One of the more incredible shifts in culture is happening in higher education. Just recently attending college was an expectation for many students. Now, a complex mix of factors, from inflation, to rising tuition costs, to fierce battles for attendance, to crushing student debt, to degree timeframes stretching past four years, to companies devaluing university degrees, has created pause and forced many students and parents to ask what was once unthinkable: “Is college worth it?”
Most colleges and universities are aware of this tension and have introduced aggressive omni-channel marketing to attract students. However, many overlook a parallel omni-channel strategy for one of the most critical sources of influence for students: their parents/guardians.
The majority of parents/guardians are emotionally and financially invested in their child’s decision to continue their education, and if so, which college or university is the best choice. However, most are not prepared to help their oldest child make one of the biggest decisions of their lives.
Parents/Guardians whose oldest child is exploring higher education generally fall into two buckets: those that attended college themselves, or those that did not. The former’s understanding of higher education was likely shaped decades ago and is rooted in a personal, historical experience. The latter’s understanding may be little to none, as they did not experience it first-hand.
This context is not news to most colleges and universities. Many have a wealth of information for parents/guardians whose child has shown very high interest and/or has been accepted and agreed to attend. The majority take care to speak directly to parents/guardians in collateral, during virtual and on-campus tours, the application process, and many create communities for parents of incoming freshmen.
However, many colleges and universities have overlooked the importance of helping the parents/guardians of prospective students guide their oldest child appropriately during the critical upper and mid-funnel exploration process.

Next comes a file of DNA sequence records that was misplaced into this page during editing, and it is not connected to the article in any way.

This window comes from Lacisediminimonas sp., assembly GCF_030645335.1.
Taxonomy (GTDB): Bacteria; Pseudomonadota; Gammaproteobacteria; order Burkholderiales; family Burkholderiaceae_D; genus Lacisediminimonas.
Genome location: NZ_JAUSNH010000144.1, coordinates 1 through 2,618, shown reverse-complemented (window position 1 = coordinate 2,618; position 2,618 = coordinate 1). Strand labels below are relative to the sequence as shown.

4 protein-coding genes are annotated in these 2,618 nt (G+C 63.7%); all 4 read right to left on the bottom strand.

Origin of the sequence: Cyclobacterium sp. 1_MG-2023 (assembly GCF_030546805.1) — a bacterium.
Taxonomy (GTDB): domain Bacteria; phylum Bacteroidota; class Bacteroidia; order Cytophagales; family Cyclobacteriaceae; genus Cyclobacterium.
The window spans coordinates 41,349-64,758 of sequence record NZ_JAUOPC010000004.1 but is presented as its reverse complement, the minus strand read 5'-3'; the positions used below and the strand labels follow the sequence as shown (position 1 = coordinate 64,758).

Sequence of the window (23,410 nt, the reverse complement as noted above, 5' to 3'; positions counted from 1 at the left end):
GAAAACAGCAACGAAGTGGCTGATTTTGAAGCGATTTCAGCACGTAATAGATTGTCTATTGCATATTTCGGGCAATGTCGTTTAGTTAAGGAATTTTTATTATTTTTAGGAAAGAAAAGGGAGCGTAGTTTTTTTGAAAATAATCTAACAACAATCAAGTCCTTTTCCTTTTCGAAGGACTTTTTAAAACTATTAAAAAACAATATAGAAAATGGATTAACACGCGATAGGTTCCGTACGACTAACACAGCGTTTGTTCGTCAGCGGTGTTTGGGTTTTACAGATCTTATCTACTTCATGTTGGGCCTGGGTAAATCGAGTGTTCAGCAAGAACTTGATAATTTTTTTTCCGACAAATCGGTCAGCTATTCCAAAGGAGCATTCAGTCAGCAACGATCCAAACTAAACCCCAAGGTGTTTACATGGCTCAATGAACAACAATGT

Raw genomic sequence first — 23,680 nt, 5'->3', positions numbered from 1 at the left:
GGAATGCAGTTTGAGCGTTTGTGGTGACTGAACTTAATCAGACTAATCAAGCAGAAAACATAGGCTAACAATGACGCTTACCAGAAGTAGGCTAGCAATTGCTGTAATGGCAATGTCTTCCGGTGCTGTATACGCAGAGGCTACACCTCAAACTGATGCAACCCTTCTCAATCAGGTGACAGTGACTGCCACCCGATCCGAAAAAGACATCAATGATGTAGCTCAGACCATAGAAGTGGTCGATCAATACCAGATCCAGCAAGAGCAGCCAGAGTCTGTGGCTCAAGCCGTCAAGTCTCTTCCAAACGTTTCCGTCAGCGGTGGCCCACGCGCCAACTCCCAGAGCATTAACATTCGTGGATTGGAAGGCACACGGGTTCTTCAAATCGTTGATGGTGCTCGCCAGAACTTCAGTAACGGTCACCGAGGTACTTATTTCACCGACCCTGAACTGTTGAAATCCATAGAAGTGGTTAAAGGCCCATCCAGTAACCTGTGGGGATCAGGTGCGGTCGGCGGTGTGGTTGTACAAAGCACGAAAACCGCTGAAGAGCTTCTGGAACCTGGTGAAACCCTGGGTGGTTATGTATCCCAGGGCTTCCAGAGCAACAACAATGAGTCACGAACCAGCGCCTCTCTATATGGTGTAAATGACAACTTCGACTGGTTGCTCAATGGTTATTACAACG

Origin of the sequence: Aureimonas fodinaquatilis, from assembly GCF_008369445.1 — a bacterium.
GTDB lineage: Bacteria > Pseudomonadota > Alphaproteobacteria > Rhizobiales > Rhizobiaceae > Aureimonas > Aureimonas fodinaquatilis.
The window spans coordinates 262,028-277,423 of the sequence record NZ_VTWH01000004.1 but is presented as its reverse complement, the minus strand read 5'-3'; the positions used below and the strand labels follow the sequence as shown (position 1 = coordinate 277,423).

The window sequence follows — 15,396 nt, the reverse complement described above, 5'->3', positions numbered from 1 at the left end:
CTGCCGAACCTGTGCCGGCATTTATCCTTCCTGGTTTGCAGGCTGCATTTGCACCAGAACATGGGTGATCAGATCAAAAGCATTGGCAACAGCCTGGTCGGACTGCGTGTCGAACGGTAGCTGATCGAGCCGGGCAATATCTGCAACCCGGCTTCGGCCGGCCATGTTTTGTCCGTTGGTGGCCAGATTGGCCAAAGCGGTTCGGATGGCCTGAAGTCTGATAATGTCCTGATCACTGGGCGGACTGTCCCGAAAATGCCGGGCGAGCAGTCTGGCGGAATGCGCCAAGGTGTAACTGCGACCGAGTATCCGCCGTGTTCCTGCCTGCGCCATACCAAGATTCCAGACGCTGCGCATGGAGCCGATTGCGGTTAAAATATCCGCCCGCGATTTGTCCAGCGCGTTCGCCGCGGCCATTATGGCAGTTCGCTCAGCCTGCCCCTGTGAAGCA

Digital offers the optimal suite of touchpoints and channels to introduce parallel “parents marketing” as work can be created, measured and optimized at the speed necessary to drive results. Messages and imagery that has proven successful online can then be confidently applied in offline marketing channels targeting parents, such as direct mail.
As your audiences for marketing continue to diversify and fragment, and the results become more critical to annual operations, it is imperative that in-house and agency partners are able to address and answer four keystone topics:
- Audience: Who is the specific audience we are marketing to? Can we confidently state if this audience shares any overlap with other marketing targets, or if it is mutually exclusive?
- Channel: What channel(s) are optimal to reach this audience in the right phase of the Decision journey? Do other audiences consume these channels as well?
- Message: What is the message we need to deliver to this audience? Is this bespoke to this audience, or is there “spill-over” effect with other targets?
- Delivery: What is the most compelling experience to engage our chosen audience? Would other groups also find this compelling?
This simple but powerful framework has enabled Zozimus and our higher education partners to confidently introduce, measure and optimize marketing for parents/guardians across select digital channels. Initial results have proven successful enough that we have begun the process of creating formal digital marketing budgets specifically for parents/guardians across the funnel, thereby increasing volume of interest and amplifying the effects of parent marketing tactics across other channels.
Contact Zozimus if your institution is looking to learn more about digital strategy for higher education and increase interest and attendance of the best and brightest families and students. We are well versed in the nuance of today’s Decision Process and all the sources of influence who need just as much guidance as those you hope to see next fall.